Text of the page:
Following board approval of a $125 million capital outlay, Overland Park, Kan.-based Ash Grove Cement will incorporate a new preheater, precalciner production system at its Midlothian mill outside the Dallas-Ft. Worth metroplex. The equipment will position the facility among Texas’ lowest emitting cement producers and become the biggest ticket investment to date tied to the Environmental Protection Agency’s portland cement National Emissions Standards for Hazardous Air Pollutants (NESHAP) rule, effective September 2015.
After considering a range of options stemming from the rule, notes Ash Grove Chairman Charles Sunderland, “We concluded that we wanted to continue to provide Texans with locally-made cement from our Midlothian facility for the foreseeable future, and therefore, approved the modernization project.”
The Midlothian plant employs more than 110, has a payroll exceeding $7 million, and indirectly creates 1,200 local jobs. “We have generations of employees working here, many with decades of service, and this decision demonstrates that Ash Grove will maintain its strong north Texas presence for our families, community and customers,” adds Midlothian Plant Manager Kevin Blankenship.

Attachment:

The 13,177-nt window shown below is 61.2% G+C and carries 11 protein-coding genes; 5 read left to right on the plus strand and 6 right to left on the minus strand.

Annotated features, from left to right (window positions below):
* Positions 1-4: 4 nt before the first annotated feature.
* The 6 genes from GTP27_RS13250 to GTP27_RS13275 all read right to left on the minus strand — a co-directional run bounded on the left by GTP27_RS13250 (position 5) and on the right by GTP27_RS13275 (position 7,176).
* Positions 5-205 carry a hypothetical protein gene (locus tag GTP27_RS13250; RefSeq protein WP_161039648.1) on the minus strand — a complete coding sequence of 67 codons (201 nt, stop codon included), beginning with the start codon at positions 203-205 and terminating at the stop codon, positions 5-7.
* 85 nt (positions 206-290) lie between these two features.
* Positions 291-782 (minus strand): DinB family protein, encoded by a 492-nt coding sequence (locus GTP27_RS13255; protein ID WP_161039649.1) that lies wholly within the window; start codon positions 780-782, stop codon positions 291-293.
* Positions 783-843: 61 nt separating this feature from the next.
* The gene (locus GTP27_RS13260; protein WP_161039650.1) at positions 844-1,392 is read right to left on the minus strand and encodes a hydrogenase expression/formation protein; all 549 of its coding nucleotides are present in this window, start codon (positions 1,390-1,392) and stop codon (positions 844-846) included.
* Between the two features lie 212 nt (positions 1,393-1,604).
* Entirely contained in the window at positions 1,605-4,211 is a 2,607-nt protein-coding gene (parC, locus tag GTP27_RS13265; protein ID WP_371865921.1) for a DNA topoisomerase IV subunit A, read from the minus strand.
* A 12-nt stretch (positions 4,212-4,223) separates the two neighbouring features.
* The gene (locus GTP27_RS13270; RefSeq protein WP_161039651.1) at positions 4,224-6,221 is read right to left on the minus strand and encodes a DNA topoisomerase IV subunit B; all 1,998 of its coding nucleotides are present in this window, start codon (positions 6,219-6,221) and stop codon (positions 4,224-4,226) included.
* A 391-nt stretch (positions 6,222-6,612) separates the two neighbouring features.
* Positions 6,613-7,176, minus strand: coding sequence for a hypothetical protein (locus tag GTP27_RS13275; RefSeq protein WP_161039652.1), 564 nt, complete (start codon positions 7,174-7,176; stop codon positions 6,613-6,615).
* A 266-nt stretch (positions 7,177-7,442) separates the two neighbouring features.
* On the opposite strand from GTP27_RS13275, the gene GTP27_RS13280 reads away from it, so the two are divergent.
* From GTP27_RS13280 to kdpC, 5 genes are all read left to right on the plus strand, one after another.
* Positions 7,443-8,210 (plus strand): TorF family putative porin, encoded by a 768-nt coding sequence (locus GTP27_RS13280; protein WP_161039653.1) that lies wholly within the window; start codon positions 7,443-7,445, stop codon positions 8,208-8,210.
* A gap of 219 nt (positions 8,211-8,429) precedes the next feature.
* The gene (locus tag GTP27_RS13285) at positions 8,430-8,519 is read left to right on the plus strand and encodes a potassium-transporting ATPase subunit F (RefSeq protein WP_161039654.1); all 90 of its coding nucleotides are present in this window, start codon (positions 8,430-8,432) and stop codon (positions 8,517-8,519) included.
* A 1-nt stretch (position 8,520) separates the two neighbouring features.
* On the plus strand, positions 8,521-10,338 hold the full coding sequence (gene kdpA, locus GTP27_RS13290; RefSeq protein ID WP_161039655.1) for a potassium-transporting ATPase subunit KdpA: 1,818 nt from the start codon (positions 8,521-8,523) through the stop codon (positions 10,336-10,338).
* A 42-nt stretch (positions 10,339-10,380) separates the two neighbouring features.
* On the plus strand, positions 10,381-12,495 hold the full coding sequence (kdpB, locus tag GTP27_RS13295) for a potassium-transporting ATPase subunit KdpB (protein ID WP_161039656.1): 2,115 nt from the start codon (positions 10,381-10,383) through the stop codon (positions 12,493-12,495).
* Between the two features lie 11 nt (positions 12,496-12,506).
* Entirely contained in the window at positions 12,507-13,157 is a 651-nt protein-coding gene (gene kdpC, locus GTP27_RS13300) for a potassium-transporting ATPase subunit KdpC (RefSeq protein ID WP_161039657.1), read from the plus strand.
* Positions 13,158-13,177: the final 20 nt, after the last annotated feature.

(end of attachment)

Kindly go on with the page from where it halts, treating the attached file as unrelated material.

The Texas Commission on Environmental Quality granted Ash Grove a one-year extension to comply with the NESHAP rule, whose original compliance target of September 2013 has now been moved back two years. The Midlothian mill will run while new equipment is installed.
“By investing in this key technology upgrade, our Ash Grove plant will remain viable, competitive and environmentally friendly for many years to come. That’s important not just to Midlothian, but the DFW region as a whole,” affirms Midlothian Mayor Bill Houston.
“From a business perspective, Ash Grove’s decision to approve the Midlothian plant modernization project ensures that as our economy in the Dallas Ft. Worth region continues to grow, there will be a great supply of locally made cement,” according to Dallas Regional Chamber President Jim Oberwetter.
“For years, I’ve seen these companies scrutinized by groups who would rather shut them down and force Texans to rely on imported cement. In spite of that, in a bad economy, Ash Grove has chosen to continue to operate in Texas and further improve on its record of reducing air emissions,” says U.S. Rep. Joe Barton (R-6).